Best Regards,
Dawn R. Crawford


Grant and Scholarship Update

Applications for the James L. Richardson Driver Safety Grant are now being accepted through Sept. 27, 2017. PE Partner members with automobile liability coverage through Public Entity Partners are eligible to apply.

This matching grant program was created to assist eligible PE Partner members with the purchase of general driver safety and training items. Examples of eligible items include instructor-led training, DVD training, backup cameras and alarms, GPS tracking systems, alert systems for administrators (such as black box technology), and tools and equipment used in providing on-site driver safety training.

This program is designed to address general driver safety only; Emergency Vehicle Operations (EVO) training is not included. To complete your application and learn more about this grant, please visit our website.

Applications for the “Excellence in Risk Management” TnPRIMA Conference Scholarship will be accepted until Sept. 27, 2017. Preference is given to individuals with direct responsibility for risk management and safety, and to members who have not previoustly attended TnPRIMA. Visit our website to learn more and complete the application.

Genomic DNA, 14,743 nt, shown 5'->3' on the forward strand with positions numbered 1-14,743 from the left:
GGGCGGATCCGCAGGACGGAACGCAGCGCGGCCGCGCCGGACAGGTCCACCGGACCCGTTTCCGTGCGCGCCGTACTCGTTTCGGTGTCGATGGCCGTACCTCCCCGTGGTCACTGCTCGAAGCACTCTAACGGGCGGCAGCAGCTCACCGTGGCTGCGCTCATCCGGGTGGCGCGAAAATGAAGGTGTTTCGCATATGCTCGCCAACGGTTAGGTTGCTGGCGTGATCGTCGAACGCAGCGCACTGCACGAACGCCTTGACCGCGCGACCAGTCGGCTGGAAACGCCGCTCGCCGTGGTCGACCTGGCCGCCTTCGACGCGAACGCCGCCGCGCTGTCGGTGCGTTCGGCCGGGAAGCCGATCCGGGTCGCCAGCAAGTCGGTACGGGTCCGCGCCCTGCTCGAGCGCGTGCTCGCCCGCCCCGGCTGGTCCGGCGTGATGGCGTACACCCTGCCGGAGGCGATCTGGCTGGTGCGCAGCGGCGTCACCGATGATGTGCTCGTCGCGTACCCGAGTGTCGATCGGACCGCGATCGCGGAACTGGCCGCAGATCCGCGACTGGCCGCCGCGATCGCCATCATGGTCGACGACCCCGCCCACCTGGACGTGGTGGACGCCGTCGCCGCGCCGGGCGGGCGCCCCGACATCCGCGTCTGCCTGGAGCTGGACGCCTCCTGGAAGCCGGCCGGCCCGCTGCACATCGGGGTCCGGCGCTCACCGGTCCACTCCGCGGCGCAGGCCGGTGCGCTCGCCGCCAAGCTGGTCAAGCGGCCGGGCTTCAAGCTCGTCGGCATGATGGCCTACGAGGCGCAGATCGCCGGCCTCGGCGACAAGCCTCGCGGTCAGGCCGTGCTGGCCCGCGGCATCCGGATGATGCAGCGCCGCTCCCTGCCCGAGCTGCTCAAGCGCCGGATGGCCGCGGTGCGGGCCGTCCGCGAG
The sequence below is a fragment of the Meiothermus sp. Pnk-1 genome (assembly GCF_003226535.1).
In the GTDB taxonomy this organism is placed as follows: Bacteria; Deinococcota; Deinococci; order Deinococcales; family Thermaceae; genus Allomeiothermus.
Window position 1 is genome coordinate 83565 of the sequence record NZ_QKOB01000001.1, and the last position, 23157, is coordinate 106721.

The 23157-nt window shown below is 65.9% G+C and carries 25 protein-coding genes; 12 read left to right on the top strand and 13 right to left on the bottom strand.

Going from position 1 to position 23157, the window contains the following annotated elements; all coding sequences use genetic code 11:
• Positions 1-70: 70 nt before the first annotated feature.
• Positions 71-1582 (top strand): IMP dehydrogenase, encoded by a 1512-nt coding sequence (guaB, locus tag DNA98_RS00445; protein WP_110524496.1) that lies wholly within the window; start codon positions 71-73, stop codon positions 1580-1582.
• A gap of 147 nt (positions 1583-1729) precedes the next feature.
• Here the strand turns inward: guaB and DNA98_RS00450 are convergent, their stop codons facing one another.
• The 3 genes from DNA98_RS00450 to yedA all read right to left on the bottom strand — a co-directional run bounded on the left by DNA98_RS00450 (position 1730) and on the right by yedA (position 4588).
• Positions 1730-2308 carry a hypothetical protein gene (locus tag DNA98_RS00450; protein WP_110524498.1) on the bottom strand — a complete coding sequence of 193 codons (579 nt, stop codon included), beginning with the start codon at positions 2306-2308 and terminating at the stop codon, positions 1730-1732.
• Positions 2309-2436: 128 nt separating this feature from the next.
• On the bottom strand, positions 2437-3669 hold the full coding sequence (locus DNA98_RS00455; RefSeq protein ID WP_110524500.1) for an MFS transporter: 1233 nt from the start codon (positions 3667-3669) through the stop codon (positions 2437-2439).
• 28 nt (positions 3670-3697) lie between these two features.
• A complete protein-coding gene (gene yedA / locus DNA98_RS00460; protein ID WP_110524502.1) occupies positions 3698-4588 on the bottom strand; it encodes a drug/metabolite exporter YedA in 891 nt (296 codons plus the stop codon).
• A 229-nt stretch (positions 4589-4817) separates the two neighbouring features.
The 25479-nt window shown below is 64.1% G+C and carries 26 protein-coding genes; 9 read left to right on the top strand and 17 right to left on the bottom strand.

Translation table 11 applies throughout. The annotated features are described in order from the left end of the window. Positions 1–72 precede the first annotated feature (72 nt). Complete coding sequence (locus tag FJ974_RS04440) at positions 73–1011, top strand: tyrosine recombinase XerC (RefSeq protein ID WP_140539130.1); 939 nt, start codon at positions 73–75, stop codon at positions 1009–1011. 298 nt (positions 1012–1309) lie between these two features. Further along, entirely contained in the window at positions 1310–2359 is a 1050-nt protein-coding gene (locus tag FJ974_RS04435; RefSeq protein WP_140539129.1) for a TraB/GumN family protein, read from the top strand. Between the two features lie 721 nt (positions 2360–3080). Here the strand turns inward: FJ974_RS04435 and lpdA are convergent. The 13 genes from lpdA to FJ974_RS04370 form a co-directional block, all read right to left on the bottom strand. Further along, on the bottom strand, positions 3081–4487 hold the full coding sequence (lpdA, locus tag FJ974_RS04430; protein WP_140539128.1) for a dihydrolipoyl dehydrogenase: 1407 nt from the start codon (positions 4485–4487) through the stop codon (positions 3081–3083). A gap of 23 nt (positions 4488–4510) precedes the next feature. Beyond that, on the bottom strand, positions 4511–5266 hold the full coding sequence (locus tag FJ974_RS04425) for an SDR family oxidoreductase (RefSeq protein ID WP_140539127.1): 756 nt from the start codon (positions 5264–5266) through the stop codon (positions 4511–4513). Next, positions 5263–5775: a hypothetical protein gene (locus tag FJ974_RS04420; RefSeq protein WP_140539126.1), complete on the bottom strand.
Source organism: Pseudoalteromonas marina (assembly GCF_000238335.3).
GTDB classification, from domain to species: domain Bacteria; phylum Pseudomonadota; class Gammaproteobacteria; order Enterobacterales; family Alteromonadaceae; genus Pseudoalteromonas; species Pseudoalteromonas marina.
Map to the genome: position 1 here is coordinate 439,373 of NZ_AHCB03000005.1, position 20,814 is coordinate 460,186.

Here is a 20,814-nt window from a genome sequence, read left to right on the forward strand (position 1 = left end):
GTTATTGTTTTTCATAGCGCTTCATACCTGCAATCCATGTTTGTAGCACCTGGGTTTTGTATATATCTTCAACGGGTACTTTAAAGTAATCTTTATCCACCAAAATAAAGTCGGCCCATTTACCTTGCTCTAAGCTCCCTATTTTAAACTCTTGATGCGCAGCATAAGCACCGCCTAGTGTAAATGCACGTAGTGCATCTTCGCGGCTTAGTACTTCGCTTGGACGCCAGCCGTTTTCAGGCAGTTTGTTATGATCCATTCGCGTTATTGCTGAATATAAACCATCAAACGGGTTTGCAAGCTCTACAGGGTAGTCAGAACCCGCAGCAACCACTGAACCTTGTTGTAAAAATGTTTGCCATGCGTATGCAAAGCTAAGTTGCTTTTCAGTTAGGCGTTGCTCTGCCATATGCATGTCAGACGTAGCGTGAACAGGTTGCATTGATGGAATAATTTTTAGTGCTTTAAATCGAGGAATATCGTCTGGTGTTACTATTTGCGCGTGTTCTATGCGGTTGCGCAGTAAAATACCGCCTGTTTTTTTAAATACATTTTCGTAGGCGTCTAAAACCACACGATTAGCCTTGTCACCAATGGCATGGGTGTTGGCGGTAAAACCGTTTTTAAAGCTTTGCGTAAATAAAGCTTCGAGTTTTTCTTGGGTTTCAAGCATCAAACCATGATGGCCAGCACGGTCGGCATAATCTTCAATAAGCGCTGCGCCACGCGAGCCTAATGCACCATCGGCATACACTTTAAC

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Excellence in Risk Management Award Winners

Congratulations to the 2nd Annual Excellence in Risk Management Award winners, who were recognized at the 2017 Risk & Insurance Symposium! This award honors PE Partner members who exemplify excellence, innovation and creativity, along with commitment to providing quality safety and risk management programs within their entities.

We are proud to recognize various types and sizes of entities that have made use of the resources available to them to creatively implement safety programs. Two award winners have been chosen from each of Tennessee’s three grand divisions.

The award winners include:

Pictured above (left to right) are Judy Housley, loss control consultant for Public Entity Partners, Joy Baker, director of risk management for the City of Johnson City (Excellence in Risk Management Award recipient), and Pete Peterson, city manager for the City of Johnson City.